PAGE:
In the second article of our series on epidemiology Mona Okasha explains the different types of study involved
Epidemiology may seem difficult to understand. It has concepts and words very different to those that you come across in the rest of your medical training. In this article I give an overview of what types of studies are available to us, with examples of when and when not to consider each type. I have not included an exhaustive list of advantages and disadvantages; these are available in most textbooks. The next article will concentrate on how to interpret study results.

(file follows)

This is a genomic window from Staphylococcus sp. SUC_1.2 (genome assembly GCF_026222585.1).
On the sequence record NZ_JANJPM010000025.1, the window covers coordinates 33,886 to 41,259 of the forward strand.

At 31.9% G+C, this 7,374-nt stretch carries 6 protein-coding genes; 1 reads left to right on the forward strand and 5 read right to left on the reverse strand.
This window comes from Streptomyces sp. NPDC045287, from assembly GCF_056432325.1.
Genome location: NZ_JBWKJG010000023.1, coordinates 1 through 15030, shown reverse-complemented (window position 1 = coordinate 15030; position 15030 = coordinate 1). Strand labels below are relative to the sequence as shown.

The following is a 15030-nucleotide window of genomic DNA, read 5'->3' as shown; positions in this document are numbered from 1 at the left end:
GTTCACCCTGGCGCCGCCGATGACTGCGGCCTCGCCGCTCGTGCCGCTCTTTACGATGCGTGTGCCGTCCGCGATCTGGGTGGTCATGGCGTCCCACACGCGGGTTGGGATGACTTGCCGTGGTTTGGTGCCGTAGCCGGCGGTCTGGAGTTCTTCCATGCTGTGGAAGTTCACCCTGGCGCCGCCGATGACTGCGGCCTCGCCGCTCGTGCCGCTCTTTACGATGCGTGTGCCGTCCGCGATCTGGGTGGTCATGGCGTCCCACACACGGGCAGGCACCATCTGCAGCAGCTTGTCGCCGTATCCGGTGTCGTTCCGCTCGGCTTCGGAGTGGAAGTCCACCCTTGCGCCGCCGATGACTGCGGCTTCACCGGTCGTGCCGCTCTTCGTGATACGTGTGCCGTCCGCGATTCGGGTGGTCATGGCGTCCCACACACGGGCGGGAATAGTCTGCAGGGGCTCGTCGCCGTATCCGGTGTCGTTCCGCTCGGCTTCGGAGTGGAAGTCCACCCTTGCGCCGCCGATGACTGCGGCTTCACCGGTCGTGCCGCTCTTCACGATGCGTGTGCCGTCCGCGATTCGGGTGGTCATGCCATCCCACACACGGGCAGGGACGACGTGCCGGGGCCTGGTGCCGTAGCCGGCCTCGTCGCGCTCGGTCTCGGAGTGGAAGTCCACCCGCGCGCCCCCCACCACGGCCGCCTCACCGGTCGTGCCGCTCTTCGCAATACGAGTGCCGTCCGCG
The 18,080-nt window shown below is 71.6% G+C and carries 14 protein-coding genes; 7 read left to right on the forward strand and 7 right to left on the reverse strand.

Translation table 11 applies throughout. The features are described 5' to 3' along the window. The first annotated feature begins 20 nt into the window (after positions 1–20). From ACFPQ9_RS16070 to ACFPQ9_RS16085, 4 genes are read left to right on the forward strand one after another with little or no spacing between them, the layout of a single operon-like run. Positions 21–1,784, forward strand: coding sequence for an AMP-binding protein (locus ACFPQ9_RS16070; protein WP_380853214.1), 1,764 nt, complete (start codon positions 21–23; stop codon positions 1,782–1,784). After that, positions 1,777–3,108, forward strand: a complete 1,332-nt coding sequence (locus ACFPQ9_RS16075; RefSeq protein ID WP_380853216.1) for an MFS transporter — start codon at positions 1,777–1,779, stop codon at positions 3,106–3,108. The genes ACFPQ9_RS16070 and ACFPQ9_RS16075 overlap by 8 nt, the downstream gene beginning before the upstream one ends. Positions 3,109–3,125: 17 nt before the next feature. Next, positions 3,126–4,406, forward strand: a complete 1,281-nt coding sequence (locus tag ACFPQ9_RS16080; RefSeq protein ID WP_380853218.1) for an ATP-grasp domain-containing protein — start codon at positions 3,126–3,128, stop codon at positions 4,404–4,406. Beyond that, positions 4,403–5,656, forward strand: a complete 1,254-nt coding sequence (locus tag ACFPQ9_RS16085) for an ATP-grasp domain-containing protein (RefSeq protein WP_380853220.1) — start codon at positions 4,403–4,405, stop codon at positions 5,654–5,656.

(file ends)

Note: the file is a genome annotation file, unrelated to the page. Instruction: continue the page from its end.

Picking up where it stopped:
In an ecological study, we would compare rates of orgasm and death across different geographical areas. But how would we find out orgasm rates per area? And would these differ sufficiently across areas to be able to correlate them with death rates?
A cross sectional study by its nature excludes dead people. We could do a survey of women, asking them about the frequency of their partner's orgasms, and